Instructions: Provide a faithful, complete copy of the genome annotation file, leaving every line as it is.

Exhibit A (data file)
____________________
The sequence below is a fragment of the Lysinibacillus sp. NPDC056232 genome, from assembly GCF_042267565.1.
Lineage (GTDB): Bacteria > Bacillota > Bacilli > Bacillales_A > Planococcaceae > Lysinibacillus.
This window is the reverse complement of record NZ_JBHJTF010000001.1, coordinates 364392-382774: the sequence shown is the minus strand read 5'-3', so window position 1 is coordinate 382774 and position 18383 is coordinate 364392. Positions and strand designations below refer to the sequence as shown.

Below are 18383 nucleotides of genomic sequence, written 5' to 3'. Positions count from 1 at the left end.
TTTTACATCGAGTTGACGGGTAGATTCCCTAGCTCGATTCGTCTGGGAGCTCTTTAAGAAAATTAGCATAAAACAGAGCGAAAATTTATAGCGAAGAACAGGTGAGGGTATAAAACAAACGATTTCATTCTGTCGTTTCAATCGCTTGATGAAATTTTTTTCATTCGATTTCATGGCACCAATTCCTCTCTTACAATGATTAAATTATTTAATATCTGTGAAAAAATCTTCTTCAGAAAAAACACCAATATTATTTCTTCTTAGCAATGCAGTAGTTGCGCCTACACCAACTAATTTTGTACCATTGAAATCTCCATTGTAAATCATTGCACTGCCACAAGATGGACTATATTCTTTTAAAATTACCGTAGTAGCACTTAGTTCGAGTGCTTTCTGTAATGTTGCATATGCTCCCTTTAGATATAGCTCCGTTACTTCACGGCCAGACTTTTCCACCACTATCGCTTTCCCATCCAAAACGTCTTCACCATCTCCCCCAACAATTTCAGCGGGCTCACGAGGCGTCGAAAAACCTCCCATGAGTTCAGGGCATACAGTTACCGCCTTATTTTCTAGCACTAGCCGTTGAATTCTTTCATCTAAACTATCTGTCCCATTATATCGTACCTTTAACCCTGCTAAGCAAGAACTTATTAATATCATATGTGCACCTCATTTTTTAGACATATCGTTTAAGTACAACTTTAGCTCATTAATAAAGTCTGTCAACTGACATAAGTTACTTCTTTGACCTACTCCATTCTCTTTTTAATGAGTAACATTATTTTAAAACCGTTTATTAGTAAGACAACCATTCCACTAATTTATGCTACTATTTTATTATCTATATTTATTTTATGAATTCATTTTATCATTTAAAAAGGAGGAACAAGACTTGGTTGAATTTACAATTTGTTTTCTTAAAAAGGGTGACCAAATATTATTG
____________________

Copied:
The sequence below is a fragment of the Lysinibacillus sp. NPDC056232 genome, from assembly GCF_042267565.1.
Lineage (GTDB): Bacteria > Bacillota > Bacilli > Bacillales_A > Planococcaceae > Lysinibacillus.
This window is the reverse complement of record NZ_JBHJTF010000001.1, coordinates 364392-382774: the sequence shown is the minus strand read 5'-3', so window position 1 is coordinate 382774 and position 18383 is coordinate 364392. Positions and strand designations below refer to the sequence as shown.

Below are 18383 nucleotides of genomic sequence, written 5' to 3'. Positions count from 1 at the left end.
TTTTACATCGAGTTGACGGGTAGATTCCCTAGCTCGATTCGTCTGGGAGCTCTTTAAGAAAATTAGCATAAAACAGAGCGAAAATTTATAGCGAAGAACAGGTGAGGGTATAAAACAAACGATTTCATTCTGTCGTTTCAATCGCTTGATGAAATTTTTTTCATTCGATTTCATGGCACCAATTCCTCTCTTACAATGATTAAATTATTTAATATCTGTGAAAAAATCTTCTTCAGAAAAAACACCAATATTATTTCTTCTTAGCAATGCAGTAGTTGCGCCTACACCAACTAATTTTGTACCATTGAAATCTCCATTGTAAATCATTGCACTGCCACAAGATGGACTATATTCTTTTAAAATTACCGTAGTAGCACTTAGTTCGAGTGCTTTCTGTAATGTTGCATATGCTCCCTTTAGATATAGCTCCGTTACTTCACGGCCAGACTTTTCCACCACTATCGCTTTCCCATCCAAAACGTCTTCACCATCTCCCCCAACAATTTCAGCGGGCTCACGAGGCGTCGAAAAACCTCCCATGAGTTCAGGGCATACAGTTACCGCCTTATTTTCTAGCACTAGCCGTTGAATTCTTTCATCTAAACTATCTGTCCCATTATATCGTACCTTTAACCCTGCTAAGCAAGAACTTATTAATATCATATGTGCACCTCATTTTTTAGACATATCGTTTAAGTACAACTTTAGCTCATTAATAAAGTCTGTCAACTGACATAAGTTACTTCTTTGACCTACTCCATTCTCTTTTTAATGAGTAACATTATTTTAAAACCGTTTATTAGTAAGACAACCATTCCACTAATTTATGCTACTATTTTATTATCTATATTTATTTTATGAATTCATTTTATCATTTAAAAAGGAGGAACAAGACTTGGTTGAATTTACAATTTGTTTTCTTAAAAAGGGTGACCAAATATTATTG